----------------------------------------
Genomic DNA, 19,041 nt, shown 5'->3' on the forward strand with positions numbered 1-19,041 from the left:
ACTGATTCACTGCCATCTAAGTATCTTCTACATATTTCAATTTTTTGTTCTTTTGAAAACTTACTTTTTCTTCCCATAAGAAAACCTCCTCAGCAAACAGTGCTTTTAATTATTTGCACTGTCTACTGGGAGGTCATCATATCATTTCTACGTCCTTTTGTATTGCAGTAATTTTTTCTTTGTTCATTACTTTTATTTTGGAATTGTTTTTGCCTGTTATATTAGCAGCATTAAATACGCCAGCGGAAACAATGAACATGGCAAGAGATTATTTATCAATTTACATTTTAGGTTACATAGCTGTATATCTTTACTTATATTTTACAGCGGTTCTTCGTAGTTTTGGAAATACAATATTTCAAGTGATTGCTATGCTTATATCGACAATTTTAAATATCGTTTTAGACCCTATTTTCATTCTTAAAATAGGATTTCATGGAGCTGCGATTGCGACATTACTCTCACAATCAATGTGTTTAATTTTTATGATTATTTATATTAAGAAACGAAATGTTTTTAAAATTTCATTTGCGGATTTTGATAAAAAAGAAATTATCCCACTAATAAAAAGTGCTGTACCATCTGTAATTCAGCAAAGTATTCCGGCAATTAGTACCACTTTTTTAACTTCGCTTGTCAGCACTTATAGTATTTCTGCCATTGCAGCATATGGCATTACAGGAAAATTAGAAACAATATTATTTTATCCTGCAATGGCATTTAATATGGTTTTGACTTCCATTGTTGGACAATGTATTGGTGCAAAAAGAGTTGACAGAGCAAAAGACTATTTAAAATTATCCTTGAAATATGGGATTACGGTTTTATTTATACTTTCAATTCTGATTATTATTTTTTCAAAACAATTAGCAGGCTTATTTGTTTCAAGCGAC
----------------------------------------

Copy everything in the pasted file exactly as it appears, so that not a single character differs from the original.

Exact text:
Genomic DNA, 19,041 nt, shown 5'->3' on the forward strand with positions numbered 1-19,041 from the left:
ACTGATTCACTGCCATCTAAGTATCTTCTACATATTTCAATTTTTTGTTCTTTTGAAAACTTACTTTTTCTTCCCATAAGAAAACCTCCTCAGCAAACAGTGCTTTTAATTATTTGCACTGTCTACTGGGAGGTCATCATATCATTTCTACGTCCTTTTGTATTGCAGTAATTTTTTCTTTGTTCATTACTTTTATTTTGGAATTGTTTTTGCCTGTTATATTAGCAGCATTAAATACGCCAGCGGAAACAATGAACATGGCAAGAGATTATTTATCAATTTACATTTTAGGTTACATAGCTGTATATCTTTACTTATATTTTACAGCGGTTCTTCGTAGTTTTGGAAATACAATATTTCAAGTGATTGCTATGCTTATATCGACAATTTTAAATATCGTTTTAGACCCTATTTTCATTCTTAAAATAGGATTTCATGGAGCTGCGATTGCGACATTACTCTCACAATCAATGTGTTTAATTTTTATGATTATTTATATTAAGAAACGAAATGTTTTTAAAATTTCATTTGCGGATTTTGATAAAAAAGAAATTATCCCACTAATAAAAAGTGCTGTACCATCTGTAATTCAGCAAAGTATTCCGGCAATTAGTACCACTTTTTTAACTTCGCTTGTCAGCACTTATAGTATTTCTGCCATTGCAGCATATGGCATTACAGGAAAATTAGAAACAATATTATTTTATCCTGCAATGGCATTTAATATGGTTTTGACTTCCATTGTTGGACAATGTATTGGTGCAAAAAGAGTTGACAGAGCAAAAGACTATTTAAAATTATCCTTGAAATATGGGATTACGGTTTTATTTATACTTTCAATTCTGATTATTATTTTTTCAAAACAATTAGCAGGCTTATTTGTTTCAAGCGAC